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Derek van der Plaat, CFA, is a Toronto-based investment banker and entrepreneur. He was co-founder of Moontaxi Media Inc., a company focused on digital media streaming and downloads.

Those who remember the 1980s might recall that the first music video shown on MTV was the Buggles' Video Killed the Radio Star – an ominous debut for the new medium. For a time, it looked as if the song title would be prophetic, but radio is actually doing just fine today. In a recent news release, the Canadian Radio-television and Telecommunications Commission noted that Canadian radio revenue was stable at $1.6-billion and profit before interest and taxes increased to almost 19 per cent of revenue – pretty healthy. However, that is not to say the landscape hasn't changed. Radio continues to be assaulted by new, more personalized alternatives, including podcasts, satellite radio and streaming music services.

I was at two separate financial technology conferences on the same day the other week. It reminded me of those early days in the music business. There are many areas of the financial services industry that are under attack right now, in both consumer and business services. Some financial technology companies (fintechs) compete directly with bank products and services while others, such as Borrowell, Mogo and Do Your Own Mortgage, increase the competitive landscape by offering online access, comparison and referral services.

Fintechs are chipping away at both core, profitable lines of business, such as lending and foreign exchange, as well as underserved markets in which technology can undercut traditional cost structures. For example, branchless banks are offering savings accounts earning up to 3 per cent and BitGold can facilitate foreign exchange for less than half the rates banks charge. On the business side, FundThrough is chipping away at receivable financing, and IOU Financial is focused on small businesses.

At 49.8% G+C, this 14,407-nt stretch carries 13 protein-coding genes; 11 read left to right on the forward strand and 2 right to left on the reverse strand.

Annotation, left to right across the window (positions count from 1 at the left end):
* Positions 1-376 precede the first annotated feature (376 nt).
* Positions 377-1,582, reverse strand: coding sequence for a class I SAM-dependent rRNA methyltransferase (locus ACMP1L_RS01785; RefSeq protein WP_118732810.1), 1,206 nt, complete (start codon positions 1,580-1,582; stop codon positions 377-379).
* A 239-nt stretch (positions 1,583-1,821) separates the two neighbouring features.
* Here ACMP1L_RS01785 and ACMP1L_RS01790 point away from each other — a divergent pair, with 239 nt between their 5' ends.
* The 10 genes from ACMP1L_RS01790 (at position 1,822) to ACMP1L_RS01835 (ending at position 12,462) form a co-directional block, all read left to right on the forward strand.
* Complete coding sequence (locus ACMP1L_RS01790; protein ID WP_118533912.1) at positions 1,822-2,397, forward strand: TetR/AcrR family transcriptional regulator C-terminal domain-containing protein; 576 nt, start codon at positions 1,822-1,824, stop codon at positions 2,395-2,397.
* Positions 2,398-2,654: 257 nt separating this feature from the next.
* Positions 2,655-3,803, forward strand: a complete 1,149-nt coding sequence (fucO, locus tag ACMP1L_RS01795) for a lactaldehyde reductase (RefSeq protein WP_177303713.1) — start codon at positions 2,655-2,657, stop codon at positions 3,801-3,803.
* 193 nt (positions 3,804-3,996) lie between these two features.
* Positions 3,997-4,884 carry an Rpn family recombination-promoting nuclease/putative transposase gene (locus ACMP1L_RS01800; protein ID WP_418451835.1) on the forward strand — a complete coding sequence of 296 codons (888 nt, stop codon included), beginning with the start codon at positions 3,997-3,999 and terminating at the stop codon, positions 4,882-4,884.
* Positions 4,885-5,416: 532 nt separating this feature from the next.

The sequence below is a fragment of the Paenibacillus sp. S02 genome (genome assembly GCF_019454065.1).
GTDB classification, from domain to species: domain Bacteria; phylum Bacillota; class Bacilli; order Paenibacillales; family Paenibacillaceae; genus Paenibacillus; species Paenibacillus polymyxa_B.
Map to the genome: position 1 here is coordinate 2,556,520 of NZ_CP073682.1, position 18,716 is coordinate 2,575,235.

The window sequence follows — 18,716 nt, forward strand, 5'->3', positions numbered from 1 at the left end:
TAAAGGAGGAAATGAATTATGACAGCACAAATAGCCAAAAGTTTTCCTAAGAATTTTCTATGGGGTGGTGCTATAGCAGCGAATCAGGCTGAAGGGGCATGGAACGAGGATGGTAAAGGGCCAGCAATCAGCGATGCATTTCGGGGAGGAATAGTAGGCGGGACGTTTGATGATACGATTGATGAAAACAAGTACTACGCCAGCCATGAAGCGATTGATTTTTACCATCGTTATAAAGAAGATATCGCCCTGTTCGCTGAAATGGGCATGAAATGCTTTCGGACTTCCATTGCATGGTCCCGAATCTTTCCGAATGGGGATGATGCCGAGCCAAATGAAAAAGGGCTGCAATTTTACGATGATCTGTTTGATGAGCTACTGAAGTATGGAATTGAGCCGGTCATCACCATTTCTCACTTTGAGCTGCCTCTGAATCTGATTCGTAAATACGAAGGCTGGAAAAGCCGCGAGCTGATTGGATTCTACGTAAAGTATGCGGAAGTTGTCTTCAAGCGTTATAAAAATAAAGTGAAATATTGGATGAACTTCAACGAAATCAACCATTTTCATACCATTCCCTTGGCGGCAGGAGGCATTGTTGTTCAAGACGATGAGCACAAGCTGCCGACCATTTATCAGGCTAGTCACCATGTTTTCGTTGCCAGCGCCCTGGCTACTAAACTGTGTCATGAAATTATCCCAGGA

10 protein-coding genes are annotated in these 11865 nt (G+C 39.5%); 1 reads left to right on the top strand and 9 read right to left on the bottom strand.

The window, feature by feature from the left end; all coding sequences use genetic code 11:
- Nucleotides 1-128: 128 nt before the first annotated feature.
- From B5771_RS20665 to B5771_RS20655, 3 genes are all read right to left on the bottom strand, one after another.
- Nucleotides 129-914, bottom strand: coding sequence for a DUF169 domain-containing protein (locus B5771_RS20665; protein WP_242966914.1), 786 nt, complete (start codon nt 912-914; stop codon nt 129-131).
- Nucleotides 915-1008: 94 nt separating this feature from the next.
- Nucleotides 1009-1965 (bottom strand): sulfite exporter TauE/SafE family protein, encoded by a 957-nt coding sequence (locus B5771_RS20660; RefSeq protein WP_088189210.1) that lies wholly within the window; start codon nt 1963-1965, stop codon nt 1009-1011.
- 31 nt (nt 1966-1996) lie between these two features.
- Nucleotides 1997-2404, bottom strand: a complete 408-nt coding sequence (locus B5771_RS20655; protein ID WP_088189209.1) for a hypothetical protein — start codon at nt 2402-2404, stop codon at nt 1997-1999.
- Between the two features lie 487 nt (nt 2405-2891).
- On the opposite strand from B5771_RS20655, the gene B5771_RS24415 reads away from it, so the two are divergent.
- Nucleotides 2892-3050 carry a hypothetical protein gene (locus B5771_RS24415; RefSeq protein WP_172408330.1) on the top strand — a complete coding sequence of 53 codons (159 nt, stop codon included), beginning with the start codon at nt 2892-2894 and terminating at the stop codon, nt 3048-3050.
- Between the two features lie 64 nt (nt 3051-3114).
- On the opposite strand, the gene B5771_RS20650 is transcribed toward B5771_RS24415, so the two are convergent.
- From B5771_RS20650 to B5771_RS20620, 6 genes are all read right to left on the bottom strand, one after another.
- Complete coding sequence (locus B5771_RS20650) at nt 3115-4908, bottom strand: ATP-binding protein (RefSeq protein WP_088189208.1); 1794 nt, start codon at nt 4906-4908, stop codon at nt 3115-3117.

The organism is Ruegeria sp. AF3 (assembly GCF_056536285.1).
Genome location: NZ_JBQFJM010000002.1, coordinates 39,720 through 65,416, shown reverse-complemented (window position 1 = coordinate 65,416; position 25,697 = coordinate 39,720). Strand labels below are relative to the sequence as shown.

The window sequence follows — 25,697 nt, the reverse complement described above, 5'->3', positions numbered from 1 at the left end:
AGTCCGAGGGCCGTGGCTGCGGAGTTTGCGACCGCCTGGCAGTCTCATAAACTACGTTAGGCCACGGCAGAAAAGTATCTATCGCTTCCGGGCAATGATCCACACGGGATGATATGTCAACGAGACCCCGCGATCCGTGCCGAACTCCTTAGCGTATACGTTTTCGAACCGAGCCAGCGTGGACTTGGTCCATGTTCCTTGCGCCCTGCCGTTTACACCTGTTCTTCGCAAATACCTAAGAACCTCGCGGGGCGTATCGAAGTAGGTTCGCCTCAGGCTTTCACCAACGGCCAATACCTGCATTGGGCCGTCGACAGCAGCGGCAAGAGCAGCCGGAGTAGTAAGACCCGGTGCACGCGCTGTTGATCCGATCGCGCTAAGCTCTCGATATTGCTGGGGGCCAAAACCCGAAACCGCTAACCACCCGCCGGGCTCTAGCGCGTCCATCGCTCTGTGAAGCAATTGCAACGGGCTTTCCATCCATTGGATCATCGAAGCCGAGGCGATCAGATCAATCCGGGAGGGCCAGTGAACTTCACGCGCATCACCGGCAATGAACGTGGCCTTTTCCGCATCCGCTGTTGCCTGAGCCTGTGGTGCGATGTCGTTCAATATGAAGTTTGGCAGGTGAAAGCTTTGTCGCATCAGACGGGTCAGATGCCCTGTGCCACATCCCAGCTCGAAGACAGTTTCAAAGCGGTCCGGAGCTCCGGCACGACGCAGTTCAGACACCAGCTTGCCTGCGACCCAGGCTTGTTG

Some fintechs have developed proprietary algorithms and are using big data to analyze not just credit scores, but online presence and behaviour, to differentiate good credit risks from bad. Others are online platforms that eliminate middlemen, which has some predicting the demise of the adviser/broker.

Will fintechs kill the financial adviser? They're already doing it. Discount brokerage services started eroding the retail brokerage business before the term fintech was even invented. The move toward disintermediation is driven by value for money. In the information age, high-quality information is almost free.

More recently, robo-advisers in portfolio management and crowdfunding in the area of startup financing are gaining traction. Wealthsimple charges a management fee of up to 0.5 per cent, much lower than portfolio managers, and you don't need a million-dollar account to qualify. The National Crowdfunding Association of Canada counts more than 100 active Canadian crowdfunding platforms, alternative finance funding portals and service providers.

But what about the sale of a critical asset, such as a private business, that typically represents most of a person's wealth? Will we see that being sold by a robo-adviser any time soon? The challenge with a private business is that it is a complex, illiquid asset that's worth different amounts to different buyers. A business is not a commodity with a list price.

Strategic acquirers will pay a premium for a business if strategic objectives can be achieved. These objectives can include entering a new market, acquiring technology, acquiring new customers, keeping existing customers and more. In some cases, an acquisition can both increase revenue by creating a stronger value proposition or result in redundant costs that can be eliminated to improve profitability. These synergies and cost savings are different for any combination of two companies, hence different values to different buyers. If the potential strategic acquirer is a private company, these objectives and potential cost savings are not necessarily transparent. Illiquidity and lack of transparency result in inefficient markets and make it difficult for robo-advisers to thrive.

Like music videos' impact on radio, fintechs will change the financial services landscape. In some cases, the impact will be immediate while other services will endure for some time. Maybe it will play out the same way for the financial sector as it did for radio – with an ominous beginning, but specialized services expanding the market over time, rather than cannibalizing it. One thing is for sure, the consumer will ultimately be the winner.

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